In a country so dense with rules and polite gestures, you'd figure less people would so flagrantly brandish cigarettes on the street. They walk and run and walk-run everywhere with the things. You'd figure something would compute in the smoker's brain, when they hold their burning cigarette as far away from their own face as possible — at toddler-eyeball-burning height — that maybe, just maybe, the smoke coming out of their cigarette tip might bother other people as much as it actually bothers them. My neighbor, once, smoked in his apartment, sitting by the window. I could never see his face, though I could definitely smell his tobacco, because the smoke exited his window and promptly entered mine. That was a spring nearly ruined. I once put a note in his mailbox: "You know, if you're going to blow the smoke out the window — if you don't love smoking enough to just close the windows and turn your apartment into a hot-box, maybe you should just quit." He never quit. This was also the guy (or girl) who was always out all night Friday night, and never got home until around 2pm on Saturdays. His alarm clock, programmed to go off every morning at 5am, woke me up every Saturday.
You see a lot of young couples with their toddlers, at restaurants, in the smoking section. I'm sure if I said I'd feel sorry for the kids, someone would point out how Japanese people seem to pretty much never get lung cancer — maybe because of all the green tea, or walking — so it's not so bad if the kids grow up to be smokers. Well, what about the people who, like me, simply find the smoke terrible? That's why they have smoking sections at restaurants.
So lately, they're trying to cut down on people smoking. By "trying", I mean they're putting up signs everywhere that say you'll be fined 2,000 yen if you smoke. I wrote about this before. Well, five months later, I've never seen or heard of anyone getting fined. I once pointed out, to a police officer, that someone was smoking in the no-smoking zone, and asked if he would fine him, and the cop simply asked me for my ID, passport, and visa papers. He looked them over, gave them back, and turned away.
I suppose the number of smokers actually has gone down in the past years, since I've been here. A friend claims that his friend actually quit smoking when the Japanese rolled out a new mandatory cigarette vending machine ID proxy card called "Taspo": to get a Taspo, you have to go through this process of proving your age, supplying a photo, et cetera. You then receive a microchipped card that will allow you to purchase cigarettes from vending machines. In addition to possibly cutting minors off of Japan's abundant supply of cigarettes, it also makes you, the adult, literally a card-carrying member of a club called "smokers." My friend claimed his friend was only a casual smoker, and didn't feel like taking the necessary leap of bureaucracy to join the Smokers' Club. Way back when people first started suiciding abundantly in front of express trains, many train stations installed mirrors across the platform. They were supposed to force the about-to-die person to take a good look at themselves, and give up on giving up. Taspo had something of the same effect on my friend's friend. Weird.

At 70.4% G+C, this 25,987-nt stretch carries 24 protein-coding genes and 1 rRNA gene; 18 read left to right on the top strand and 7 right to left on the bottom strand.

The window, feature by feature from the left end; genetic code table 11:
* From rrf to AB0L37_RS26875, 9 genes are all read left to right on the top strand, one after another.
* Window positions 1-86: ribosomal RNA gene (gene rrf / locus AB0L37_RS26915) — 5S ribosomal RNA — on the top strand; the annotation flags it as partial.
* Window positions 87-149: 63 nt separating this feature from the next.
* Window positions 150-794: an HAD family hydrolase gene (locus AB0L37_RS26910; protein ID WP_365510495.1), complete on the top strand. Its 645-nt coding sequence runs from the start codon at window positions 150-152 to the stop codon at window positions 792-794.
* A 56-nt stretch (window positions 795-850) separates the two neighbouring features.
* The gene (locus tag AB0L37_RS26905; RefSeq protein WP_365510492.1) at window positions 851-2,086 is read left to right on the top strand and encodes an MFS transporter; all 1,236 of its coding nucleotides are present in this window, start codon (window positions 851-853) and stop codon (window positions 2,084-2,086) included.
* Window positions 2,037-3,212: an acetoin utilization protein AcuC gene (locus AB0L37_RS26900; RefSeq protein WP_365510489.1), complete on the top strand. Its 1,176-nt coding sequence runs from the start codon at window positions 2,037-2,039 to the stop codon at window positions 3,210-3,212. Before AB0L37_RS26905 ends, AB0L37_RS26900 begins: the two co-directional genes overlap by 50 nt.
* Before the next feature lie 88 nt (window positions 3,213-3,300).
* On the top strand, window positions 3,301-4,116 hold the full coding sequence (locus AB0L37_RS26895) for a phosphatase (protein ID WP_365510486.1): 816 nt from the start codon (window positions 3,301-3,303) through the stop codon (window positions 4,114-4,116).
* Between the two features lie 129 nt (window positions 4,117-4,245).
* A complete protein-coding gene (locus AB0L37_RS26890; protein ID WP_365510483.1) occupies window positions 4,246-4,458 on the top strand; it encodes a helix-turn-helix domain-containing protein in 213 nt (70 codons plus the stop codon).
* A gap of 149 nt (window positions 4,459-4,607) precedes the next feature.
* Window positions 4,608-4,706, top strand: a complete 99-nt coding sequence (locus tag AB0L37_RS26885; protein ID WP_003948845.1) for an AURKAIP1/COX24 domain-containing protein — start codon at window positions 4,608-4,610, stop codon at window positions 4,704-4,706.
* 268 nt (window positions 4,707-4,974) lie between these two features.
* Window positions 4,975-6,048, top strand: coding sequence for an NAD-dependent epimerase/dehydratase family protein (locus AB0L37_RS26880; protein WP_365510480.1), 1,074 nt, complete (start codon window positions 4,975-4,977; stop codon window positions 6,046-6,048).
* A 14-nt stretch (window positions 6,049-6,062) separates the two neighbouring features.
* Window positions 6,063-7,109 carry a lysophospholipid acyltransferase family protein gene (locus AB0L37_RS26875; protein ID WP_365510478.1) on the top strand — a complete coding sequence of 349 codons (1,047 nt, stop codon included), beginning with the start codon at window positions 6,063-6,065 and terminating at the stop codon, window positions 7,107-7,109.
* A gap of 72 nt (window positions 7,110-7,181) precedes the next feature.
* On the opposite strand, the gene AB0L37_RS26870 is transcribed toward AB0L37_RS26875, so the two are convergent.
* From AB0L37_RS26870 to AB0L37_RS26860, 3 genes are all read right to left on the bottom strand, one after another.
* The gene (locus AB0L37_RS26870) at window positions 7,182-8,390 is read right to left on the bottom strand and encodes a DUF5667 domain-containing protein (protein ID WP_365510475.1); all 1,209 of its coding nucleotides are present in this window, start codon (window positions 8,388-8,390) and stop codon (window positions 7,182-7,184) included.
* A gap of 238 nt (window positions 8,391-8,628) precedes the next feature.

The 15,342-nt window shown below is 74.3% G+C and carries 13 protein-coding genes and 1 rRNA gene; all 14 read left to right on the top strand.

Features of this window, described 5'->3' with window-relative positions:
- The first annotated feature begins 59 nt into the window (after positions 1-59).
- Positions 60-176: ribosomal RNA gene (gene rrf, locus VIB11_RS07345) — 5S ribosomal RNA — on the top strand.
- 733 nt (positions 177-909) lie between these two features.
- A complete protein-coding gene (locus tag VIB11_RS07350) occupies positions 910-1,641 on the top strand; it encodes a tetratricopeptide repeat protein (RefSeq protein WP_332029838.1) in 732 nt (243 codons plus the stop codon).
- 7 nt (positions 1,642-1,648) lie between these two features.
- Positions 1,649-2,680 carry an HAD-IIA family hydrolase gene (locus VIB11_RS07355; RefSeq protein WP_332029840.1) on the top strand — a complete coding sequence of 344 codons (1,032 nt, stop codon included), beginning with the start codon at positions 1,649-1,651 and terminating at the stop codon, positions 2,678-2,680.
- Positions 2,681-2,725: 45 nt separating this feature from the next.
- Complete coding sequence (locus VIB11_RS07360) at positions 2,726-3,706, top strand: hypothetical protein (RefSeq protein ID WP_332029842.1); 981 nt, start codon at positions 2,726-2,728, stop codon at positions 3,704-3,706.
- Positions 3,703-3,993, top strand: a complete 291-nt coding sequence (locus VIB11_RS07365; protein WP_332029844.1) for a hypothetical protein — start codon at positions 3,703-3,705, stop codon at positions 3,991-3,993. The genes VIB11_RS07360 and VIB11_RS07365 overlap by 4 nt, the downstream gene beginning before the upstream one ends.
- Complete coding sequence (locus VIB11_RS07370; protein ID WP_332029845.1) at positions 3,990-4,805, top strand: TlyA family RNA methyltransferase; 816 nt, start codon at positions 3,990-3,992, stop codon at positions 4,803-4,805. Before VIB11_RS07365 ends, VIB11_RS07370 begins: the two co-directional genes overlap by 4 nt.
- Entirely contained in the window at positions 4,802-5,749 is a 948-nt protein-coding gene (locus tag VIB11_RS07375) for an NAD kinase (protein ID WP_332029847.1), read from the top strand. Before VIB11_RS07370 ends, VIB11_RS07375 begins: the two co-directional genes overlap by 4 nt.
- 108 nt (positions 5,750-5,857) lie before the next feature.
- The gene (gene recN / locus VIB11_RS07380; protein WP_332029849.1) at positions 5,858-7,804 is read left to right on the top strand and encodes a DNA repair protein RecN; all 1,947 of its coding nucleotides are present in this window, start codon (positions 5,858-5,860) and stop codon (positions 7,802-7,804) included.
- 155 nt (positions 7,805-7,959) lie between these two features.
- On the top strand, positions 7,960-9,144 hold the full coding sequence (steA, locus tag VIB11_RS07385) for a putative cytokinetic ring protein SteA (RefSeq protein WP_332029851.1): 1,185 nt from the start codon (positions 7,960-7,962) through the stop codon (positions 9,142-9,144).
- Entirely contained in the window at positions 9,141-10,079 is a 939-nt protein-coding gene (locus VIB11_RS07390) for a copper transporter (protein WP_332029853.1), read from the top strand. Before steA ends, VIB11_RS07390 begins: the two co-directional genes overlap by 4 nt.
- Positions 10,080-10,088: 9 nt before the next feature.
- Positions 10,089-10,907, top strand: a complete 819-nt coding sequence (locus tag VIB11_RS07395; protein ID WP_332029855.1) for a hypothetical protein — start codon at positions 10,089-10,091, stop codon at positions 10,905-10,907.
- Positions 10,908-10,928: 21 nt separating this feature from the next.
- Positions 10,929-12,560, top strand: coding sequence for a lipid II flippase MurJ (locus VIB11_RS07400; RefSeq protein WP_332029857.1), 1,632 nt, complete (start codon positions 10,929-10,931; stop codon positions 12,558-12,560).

What this has to do with videogames: When you buy Super Famicom games in used game shops, the gray plastic is very often stained deep, ugly yellow from existing in houses packed to bursting with cigarette smoke. Sometimes, the consoles themselves are so yellow. I had fun, one day, by taking mental note of what games were the yellowest. Koei's Romance of the Three Kingdoms series titles were by far the consistently yellowest of all Super Famicom games. That makes sense. I can't imagine anyone playing Dynasty Warriors, by the way, without a cigarette in their mouth.
Once, shortly after getting a new job, a coworker announced he was getting up to smoke a cigarette. He asked if I wanted to join him. I said I didn't smoke. He was surprised. "I thought you said you were in a band?" Just like that: You're in a band. You must smoke. Well. My excuse that I was just the vocalist, so I needed to keep my throat pure. He mentioned how Kurt Cobain apparently smoked five packs a day. Well. A couple years later, another person learned I didn't smoke, and acted surprised. "I figured you must smoke because, you know; you play video games." That's a real stereotype, man. It exists. In Japan, gamers are smokers. Maybe this impression is born from the fact that breathing in Japanese arcades is pretty much exactly like dunking your head in a bucket of hot water and dead cigarettes. Don't let the hype fool you: Japanese arcades are great because, you know, video games, though man, there is a hell of a lot of smoking going on in those places, man. Maybe the arcades only exist because people need some excuse to get away from their smoke-averse significant other and puff away. Fact: I have never seen anyone playing Tekken 6 without also smoking a cigarette.
Also, I suspect that the Pokemon "Koffing" isn't a symbol of the evils of pollution — he's Japan's Joe Camel, hooking kids on the power and might of smoke.